Gov. Brown Signs Insurance Bill for Uber and Competitors
by Marc Lifsher, Los Angeles Times
Gov. Jerry Brown has signed into law a pioneering ride-sharing bill that requires insurance coverage for substantial medical bills and property damage suffered by vehicle drivers, passengers and pedestrians involved in accidents.
The measure addresses “treacherous gaps in insurance coverage,” Assemblywoman Susan Bonilla (D-Concord), the author of AB 2293, said Wednesday.
Bonilla’s proposal ensures that drivers for services such as Uber and Lyft that carry paying passengers in their private vehicles don’t rely on personal insurance policies when engaging in commercial activities.
The companies must guarantee that their drivers are protected with specially designed ride-sharing policies or company-provided commercial coverage or a combination of both.
Bonilla acknowledged that her bill had “faced an onslaught from opposition” during most of the just-completed legislative session. Uber and Lyft complained that earlier versions required too much insurance coverage that was too expensive.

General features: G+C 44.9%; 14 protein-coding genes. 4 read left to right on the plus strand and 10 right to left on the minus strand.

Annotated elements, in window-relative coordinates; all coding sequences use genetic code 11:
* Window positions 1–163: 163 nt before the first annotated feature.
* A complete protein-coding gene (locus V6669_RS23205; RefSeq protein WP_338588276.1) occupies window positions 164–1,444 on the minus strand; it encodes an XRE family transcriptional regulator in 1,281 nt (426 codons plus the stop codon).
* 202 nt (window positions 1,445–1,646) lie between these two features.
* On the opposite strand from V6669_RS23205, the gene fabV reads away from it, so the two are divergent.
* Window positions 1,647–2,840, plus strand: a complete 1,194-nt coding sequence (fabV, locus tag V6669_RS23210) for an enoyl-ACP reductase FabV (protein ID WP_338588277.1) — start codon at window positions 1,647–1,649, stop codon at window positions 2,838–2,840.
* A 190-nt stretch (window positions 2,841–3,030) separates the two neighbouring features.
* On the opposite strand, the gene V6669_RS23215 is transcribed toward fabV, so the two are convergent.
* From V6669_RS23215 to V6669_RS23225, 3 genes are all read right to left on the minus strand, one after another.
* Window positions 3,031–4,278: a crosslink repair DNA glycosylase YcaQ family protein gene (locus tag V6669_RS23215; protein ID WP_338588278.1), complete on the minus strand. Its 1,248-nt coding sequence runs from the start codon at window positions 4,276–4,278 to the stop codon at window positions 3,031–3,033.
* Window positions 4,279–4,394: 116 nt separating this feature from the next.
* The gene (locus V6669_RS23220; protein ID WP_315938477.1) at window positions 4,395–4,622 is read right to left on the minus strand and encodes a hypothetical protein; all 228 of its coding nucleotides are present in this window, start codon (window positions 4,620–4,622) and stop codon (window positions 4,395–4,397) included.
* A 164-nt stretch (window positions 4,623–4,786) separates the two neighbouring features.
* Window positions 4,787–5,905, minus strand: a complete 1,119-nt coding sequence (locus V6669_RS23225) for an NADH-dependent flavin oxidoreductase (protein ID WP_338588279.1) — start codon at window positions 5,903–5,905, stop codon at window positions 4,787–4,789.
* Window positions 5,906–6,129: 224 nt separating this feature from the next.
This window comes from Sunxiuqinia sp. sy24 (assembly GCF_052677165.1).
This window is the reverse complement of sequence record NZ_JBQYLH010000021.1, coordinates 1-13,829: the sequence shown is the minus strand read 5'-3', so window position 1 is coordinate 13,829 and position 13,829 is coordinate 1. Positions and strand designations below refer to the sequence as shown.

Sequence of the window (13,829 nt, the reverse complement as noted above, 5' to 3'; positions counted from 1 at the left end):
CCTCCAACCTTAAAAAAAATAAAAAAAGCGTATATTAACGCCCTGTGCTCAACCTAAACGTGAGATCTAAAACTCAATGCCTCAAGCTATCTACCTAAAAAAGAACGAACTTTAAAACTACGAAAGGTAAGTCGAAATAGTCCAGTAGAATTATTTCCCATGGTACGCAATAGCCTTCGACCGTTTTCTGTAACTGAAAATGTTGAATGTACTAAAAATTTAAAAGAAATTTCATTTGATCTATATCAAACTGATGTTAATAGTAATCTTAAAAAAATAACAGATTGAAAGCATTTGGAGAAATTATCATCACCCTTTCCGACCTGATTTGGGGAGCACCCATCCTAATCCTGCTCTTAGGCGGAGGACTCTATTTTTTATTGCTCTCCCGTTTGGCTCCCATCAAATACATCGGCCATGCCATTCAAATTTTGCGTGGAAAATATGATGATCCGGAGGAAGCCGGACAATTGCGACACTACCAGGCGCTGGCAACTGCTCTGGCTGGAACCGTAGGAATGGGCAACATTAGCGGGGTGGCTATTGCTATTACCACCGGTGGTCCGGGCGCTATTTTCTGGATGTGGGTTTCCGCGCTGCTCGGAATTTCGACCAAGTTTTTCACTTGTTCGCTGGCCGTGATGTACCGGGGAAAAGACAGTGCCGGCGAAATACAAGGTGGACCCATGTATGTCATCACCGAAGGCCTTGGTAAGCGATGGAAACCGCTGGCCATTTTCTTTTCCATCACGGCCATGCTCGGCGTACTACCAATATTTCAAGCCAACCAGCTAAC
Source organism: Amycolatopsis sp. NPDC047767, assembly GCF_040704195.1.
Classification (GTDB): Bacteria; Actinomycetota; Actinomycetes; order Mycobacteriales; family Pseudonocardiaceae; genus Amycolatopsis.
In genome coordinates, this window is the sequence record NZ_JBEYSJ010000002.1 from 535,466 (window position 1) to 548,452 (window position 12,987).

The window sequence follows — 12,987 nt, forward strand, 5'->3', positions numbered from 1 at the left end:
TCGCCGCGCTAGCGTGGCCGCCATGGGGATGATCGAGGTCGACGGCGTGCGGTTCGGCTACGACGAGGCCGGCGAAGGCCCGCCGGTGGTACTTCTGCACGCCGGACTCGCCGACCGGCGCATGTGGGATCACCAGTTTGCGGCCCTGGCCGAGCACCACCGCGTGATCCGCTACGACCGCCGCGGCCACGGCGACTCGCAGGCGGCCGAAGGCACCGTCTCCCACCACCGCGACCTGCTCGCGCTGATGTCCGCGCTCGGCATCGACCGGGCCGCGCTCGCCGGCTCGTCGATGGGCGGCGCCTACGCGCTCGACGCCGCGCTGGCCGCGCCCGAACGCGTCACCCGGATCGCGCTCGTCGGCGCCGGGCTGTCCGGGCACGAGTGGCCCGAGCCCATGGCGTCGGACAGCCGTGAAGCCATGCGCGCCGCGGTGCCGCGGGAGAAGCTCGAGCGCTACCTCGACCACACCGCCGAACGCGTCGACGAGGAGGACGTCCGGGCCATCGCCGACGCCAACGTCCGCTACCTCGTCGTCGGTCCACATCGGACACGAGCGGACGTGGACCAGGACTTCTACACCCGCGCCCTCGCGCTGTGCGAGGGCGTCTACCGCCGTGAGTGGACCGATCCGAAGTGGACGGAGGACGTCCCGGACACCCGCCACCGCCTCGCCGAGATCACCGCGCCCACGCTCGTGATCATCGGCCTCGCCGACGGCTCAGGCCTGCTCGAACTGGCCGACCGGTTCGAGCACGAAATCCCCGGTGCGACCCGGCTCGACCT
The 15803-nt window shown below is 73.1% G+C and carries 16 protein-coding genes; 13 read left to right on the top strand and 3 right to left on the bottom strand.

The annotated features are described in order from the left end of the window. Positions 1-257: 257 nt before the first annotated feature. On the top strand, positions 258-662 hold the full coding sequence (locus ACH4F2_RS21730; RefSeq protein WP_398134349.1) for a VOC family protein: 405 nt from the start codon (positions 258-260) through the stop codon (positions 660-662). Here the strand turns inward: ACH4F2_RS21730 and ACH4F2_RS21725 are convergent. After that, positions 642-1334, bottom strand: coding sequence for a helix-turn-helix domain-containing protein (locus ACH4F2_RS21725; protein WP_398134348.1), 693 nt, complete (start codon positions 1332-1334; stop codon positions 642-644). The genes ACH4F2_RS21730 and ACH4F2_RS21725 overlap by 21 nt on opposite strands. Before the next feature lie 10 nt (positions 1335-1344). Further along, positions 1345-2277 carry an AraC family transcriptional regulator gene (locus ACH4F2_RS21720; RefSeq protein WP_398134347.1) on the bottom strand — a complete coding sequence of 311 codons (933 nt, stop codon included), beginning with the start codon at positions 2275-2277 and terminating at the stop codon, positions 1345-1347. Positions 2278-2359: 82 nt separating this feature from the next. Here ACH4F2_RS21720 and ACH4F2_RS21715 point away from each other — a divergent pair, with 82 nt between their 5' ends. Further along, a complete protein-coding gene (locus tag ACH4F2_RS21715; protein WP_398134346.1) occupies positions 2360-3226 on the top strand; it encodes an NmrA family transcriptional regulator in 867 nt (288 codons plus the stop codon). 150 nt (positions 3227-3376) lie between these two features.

A final compromise, worked out by the governor’s office, reduced the required insurance coverage to $50,000 for injuries to a single passenger and $100,000 for all occupants of a car with an additional $200,000 worth of coverage available for victims of more serious mishaps.
In the end, the agreement gained support from Uber and Lyft, Silicon Valley tech companies and insurers. Traditional taxi fleet owners and drivers opposed, charging they were unfairly disadvantaged in competition with more lightly regulated ride-sharing companies.
Bonilla praised the agreement for both protecting riders and providing flexibility for the new and fast-growing ride-sharing business.
State Insurance Commissioner Dave Jones, however, did not support the bill and backed a proposal at the California Public Utilities Commission. “We urged that there be a higher level of insurance,” Jones said.
The commission is expected to incorporate provisions of the ride-sharing law, which takes effect next July, into proposed regulations now being considered.